Obituary have been riding on the success of their latest album Dying of Everything; Hooking up via the wonder of the transnational telecommunications system Vocalist John Tardy is eagerly awaiting a cold beer as we get stuck into the feedback and highlights of 2023: “The last year has been awesome. We couldn’t be happier with the way the album came out. It had done really well. We’ve been getting some great offers with gigs, it’s actually really nice to pick and choose the gigs you want to play, but we’ve been really lucky this year”.

Four decades together John… Do you remember a time before death metal? “…. Ummmm, I do” [Laughs] “We grew up, my older brother [Donald Tardy, drums] and I, on a lot of southern rock and classic rock, I can remember we’d both listen to albums and jam along, all kinds of rock and it wasn’t until we saw the guys from Nasty Savage, that we were truly inspired to create a band and once we started jamming, we were introduced to a lot of Celtic Frost, Helhammer and we really fell in love with it all”.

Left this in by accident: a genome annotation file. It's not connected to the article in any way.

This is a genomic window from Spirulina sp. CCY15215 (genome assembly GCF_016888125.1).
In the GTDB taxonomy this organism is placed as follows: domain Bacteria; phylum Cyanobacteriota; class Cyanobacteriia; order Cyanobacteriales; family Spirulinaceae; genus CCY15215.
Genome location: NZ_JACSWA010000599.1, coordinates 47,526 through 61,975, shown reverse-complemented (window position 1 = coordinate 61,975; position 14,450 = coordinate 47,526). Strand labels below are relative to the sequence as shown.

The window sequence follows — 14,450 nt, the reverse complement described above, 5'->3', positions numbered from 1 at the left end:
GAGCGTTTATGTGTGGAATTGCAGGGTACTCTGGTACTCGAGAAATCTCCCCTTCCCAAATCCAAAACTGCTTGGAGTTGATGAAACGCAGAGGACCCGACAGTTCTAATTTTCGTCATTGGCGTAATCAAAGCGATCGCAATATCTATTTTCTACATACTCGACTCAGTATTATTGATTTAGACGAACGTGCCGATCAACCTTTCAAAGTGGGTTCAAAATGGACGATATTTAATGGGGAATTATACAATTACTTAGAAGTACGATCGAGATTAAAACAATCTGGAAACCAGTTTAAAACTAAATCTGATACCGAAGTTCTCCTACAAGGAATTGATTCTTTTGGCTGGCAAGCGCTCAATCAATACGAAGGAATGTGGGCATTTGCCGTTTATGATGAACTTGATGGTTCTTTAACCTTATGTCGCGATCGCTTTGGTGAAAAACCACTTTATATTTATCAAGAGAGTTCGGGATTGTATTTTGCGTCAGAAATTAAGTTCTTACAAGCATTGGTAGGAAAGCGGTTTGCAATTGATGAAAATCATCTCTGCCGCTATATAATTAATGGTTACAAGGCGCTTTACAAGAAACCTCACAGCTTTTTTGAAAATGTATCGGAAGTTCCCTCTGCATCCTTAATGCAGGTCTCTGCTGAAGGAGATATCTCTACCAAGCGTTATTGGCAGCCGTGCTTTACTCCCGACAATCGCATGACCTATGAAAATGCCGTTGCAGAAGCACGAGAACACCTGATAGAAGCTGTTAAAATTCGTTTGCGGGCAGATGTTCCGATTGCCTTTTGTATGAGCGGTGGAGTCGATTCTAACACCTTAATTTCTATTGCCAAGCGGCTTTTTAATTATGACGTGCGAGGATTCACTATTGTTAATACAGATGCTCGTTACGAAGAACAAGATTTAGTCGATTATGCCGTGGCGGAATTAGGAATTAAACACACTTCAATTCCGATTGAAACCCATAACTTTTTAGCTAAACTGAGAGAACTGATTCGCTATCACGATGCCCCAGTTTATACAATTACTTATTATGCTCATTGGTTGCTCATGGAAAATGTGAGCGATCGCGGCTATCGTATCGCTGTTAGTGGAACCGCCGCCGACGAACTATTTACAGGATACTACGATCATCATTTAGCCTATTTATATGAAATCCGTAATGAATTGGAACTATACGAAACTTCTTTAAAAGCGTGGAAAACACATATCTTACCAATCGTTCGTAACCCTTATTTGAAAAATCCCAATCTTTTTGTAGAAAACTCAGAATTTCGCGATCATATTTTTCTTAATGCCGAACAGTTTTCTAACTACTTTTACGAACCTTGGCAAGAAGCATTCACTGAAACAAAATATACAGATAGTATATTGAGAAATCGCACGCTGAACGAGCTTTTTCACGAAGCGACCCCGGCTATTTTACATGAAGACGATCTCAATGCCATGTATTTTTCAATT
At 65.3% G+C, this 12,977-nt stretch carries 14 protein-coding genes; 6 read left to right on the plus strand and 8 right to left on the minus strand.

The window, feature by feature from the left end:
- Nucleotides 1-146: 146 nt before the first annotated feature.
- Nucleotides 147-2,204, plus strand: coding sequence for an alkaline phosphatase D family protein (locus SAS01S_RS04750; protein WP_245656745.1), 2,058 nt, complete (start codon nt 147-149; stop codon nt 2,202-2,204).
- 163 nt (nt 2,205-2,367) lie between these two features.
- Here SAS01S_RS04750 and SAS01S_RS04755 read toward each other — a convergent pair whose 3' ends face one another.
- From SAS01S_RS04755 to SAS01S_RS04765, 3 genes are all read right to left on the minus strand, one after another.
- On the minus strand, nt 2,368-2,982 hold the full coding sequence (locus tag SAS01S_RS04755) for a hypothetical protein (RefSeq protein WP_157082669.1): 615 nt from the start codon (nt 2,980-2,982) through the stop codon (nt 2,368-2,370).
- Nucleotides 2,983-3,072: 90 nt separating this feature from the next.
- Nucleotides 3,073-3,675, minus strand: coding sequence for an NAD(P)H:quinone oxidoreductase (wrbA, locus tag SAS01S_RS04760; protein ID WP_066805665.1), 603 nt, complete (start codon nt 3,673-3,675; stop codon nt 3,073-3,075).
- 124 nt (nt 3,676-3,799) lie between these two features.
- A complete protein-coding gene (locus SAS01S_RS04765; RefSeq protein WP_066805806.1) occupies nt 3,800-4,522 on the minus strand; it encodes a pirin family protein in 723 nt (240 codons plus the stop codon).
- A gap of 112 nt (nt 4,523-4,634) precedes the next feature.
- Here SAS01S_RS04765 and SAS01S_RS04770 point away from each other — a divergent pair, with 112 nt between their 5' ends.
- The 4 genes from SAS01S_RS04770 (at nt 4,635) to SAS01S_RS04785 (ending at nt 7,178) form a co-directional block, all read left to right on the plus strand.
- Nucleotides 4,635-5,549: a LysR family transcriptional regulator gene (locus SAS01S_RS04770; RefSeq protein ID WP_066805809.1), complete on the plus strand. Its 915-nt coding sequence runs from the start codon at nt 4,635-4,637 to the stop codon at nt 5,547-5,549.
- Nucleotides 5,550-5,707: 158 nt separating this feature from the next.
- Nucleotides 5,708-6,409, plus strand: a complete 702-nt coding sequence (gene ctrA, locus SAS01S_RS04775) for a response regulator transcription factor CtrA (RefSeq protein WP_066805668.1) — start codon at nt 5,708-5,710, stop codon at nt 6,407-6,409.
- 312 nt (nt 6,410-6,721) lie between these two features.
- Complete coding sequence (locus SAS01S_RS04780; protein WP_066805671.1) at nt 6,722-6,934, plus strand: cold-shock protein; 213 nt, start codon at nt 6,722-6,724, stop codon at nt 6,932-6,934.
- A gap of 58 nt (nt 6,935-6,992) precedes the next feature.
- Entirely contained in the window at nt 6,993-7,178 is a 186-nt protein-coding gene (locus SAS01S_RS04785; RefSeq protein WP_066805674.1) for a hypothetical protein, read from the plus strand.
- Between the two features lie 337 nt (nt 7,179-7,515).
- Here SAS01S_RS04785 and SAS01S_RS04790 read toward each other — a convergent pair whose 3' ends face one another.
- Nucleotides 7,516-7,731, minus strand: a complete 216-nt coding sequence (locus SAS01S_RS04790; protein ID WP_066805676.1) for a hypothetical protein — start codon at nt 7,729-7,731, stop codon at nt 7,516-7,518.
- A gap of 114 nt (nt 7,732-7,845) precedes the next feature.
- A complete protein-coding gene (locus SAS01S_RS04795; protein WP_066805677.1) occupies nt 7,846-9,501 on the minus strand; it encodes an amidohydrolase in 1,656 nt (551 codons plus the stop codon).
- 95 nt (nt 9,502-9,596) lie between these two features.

Between 1991 and 1996 it was absolutely relentless for the band, Obituary were going from strength to strength, no stopping – zero to one hundred. How was this time for the band and what do you attribute to this? “It was a great run, we got into this ‘death metal’ thing as it was starting to pickup speed, we were one of the first to jump in there. I can recall interviews back then, it was kind of comical – back in the days when you’re asked if you’re in a Satanic band. Sure, there was a lot of those; Deicide, Morbid Angel starting to come out, so that was the angle for all. We got roped into that early on. We like to have fun with what we do, we don’t take ourselves too seriously. It still happens to this day, though. It has been awesome to see how much things have changed, how much the industry is changed and to come out still relevant, is a great thing. Plus, if we weren’t having fun, I’m sure we would find something else to do, I promise you. This is the key to what keeps us going”.